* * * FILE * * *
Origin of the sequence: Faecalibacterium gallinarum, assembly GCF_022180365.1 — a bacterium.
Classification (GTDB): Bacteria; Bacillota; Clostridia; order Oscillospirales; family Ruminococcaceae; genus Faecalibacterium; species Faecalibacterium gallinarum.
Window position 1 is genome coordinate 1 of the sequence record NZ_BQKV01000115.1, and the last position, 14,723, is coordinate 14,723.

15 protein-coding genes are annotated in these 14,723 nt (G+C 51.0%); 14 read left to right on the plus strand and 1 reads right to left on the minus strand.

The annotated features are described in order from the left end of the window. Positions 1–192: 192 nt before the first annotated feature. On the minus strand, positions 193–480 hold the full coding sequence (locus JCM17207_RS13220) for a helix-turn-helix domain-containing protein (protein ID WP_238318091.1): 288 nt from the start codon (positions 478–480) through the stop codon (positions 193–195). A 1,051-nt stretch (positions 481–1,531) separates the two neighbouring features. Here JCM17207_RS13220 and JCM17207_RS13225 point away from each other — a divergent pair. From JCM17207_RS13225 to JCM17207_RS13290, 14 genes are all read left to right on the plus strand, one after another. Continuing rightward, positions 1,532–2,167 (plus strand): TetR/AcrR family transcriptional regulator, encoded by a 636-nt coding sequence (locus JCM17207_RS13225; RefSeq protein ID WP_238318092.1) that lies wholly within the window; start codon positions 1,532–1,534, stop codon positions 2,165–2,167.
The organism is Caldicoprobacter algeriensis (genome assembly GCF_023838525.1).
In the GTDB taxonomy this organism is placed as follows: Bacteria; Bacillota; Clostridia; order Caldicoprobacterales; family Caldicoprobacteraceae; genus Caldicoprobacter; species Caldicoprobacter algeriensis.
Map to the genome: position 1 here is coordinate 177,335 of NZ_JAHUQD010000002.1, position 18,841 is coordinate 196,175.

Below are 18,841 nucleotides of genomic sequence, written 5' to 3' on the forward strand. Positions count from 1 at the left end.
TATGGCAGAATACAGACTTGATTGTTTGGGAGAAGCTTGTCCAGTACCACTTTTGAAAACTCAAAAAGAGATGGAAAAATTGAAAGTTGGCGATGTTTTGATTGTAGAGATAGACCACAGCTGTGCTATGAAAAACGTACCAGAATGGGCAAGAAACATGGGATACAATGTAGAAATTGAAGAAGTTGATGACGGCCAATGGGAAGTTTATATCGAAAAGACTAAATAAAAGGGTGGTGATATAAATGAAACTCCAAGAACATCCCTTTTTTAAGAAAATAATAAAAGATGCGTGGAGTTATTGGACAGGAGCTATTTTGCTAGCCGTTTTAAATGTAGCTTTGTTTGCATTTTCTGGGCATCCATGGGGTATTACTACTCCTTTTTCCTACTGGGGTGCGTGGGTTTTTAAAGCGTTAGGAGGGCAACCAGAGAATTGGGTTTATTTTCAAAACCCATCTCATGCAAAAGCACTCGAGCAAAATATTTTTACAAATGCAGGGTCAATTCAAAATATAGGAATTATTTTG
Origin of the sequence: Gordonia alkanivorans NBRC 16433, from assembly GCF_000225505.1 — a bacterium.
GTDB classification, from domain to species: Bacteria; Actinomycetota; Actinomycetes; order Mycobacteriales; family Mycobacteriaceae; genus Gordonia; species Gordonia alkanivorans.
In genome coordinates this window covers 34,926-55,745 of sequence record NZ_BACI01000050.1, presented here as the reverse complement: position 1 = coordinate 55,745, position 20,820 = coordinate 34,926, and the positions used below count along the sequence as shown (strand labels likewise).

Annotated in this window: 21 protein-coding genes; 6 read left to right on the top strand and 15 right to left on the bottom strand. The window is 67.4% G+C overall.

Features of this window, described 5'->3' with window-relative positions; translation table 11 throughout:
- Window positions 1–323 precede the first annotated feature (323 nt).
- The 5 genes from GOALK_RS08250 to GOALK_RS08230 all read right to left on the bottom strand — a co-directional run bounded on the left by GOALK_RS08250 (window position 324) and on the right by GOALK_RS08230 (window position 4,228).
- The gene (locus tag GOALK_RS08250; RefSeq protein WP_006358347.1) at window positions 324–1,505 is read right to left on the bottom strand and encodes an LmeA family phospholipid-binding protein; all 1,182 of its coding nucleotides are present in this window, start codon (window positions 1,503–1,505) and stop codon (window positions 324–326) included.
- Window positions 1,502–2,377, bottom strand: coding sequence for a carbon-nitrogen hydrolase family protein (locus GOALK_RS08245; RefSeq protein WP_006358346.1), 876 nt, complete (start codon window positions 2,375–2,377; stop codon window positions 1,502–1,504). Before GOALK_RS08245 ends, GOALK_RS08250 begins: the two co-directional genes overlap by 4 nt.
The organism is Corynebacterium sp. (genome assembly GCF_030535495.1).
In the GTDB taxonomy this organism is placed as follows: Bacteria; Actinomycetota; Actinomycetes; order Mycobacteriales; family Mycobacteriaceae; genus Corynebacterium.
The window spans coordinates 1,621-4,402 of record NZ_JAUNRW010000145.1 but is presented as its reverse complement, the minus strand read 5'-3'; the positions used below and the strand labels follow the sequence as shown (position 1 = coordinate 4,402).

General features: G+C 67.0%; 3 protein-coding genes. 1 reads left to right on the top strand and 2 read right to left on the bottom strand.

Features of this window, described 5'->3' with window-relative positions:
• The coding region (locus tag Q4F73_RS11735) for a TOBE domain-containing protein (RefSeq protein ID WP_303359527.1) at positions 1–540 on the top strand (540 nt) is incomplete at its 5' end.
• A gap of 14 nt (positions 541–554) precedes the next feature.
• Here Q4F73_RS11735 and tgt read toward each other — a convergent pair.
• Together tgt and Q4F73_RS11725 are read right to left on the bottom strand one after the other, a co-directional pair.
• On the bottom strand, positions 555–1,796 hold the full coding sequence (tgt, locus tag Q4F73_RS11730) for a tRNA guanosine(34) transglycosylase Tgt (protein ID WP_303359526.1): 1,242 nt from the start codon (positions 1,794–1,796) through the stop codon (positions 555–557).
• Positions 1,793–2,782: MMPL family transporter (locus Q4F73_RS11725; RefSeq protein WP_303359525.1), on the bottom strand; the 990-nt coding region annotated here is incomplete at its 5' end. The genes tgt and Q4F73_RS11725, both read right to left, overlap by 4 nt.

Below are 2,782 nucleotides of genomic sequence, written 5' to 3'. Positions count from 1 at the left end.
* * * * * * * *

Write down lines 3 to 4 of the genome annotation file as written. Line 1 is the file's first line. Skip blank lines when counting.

Window position 1 is genome coordinate 1 of the sequence record NZ_BQKV01000115.1, and the last position, 14,723, is coordinate 14,723.

15 protein-coding genes are annotated in these 14,723 nt (G+C 51.0%); 14 read left to right on the plus strand and 1 reads right to left on the minus strand.